I have made a much larger effort to get involved in the community and check out other blogs. Everyone benefits from it from an educational and “community encouragement” aspect.

    Writing a post to expand on the first post works well, as long as it offers something new and isn’t just plagiarizing.

  13. Hi Rick,
    You are so right. One of the best posts I’ve seen on trackbacks is this one by Joe Pisano. It tells everything. Thanks for the reminder!

  14. That’s why I disabled the Matriphe’s keycode plugin to allow trackbacks once more in my blog. Though I have to sift through tons of comment spam everyday, it’s worth it as long the trackbacks from other blogs get through.

  15. Great to see everyone’s comments being personally replied to.

    I can understand that people are too busy to do this all the time, but it’s something I make extra effort to do on my own blog.

    Kudos Liz.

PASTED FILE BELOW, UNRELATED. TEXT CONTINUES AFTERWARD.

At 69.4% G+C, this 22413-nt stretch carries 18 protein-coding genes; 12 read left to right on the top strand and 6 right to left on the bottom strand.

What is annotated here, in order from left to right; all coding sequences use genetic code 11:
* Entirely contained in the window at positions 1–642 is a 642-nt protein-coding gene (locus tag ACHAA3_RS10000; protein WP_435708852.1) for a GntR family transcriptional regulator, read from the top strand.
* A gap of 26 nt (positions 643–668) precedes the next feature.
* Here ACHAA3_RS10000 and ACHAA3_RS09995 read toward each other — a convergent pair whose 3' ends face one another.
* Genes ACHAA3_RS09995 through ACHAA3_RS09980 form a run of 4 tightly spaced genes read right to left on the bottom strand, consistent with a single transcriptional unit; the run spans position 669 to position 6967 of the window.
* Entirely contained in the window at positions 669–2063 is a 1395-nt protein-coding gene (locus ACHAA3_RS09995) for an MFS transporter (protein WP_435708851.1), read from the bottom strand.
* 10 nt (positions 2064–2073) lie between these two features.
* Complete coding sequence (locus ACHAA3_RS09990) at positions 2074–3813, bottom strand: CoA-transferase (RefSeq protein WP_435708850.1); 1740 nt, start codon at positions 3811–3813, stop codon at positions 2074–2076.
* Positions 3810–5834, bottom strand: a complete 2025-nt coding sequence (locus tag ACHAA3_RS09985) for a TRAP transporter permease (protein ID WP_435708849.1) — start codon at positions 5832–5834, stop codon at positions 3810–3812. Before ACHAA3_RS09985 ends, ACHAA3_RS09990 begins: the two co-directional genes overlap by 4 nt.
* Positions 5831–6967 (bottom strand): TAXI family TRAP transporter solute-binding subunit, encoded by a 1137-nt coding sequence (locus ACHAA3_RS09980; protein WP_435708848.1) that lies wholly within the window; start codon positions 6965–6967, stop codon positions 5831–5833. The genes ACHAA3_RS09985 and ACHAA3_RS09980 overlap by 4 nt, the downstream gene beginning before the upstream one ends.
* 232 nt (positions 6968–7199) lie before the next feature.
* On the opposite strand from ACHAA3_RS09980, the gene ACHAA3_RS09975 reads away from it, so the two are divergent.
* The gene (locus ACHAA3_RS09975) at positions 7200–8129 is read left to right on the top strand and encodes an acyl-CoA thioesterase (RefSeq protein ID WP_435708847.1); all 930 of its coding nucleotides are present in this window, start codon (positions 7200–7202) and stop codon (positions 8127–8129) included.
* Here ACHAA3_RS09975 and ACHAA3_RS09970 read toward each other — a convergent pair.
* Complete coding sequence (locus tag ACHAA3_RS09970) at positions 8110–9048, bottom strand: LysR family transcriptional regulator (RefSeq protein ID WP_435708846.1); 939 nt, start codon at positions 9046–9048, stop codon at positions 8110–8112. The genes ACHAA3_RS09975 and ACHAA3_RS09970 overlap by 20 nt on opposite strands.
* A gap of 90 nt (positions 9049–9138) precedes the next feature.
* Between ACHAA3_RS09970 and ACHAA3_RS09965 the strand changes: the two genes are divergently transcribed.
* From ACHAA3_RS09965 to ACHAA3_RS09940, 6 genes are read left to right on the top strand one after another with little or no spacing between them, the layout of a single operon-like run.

Ciao for now,

    David Airey

  16. Sure.. Trackbacks are great. But I have seen some of the top blogger trackbacks does have a nofollow option.

  17. As a ‘still’ new blogger, so much of the language is very foreign, including what a trackback is. But looking through the comments, I see that that has been asked (Rick in China) and answered (Liz with a link to post about trackbacks). Have just been visiting the trackback post by Joe Pisano and now I understand. Thanks everyone for helping to educate those of us who are technology challenged. Now I’ll have to try out all my new found knowledge.

    Liz from New Zealand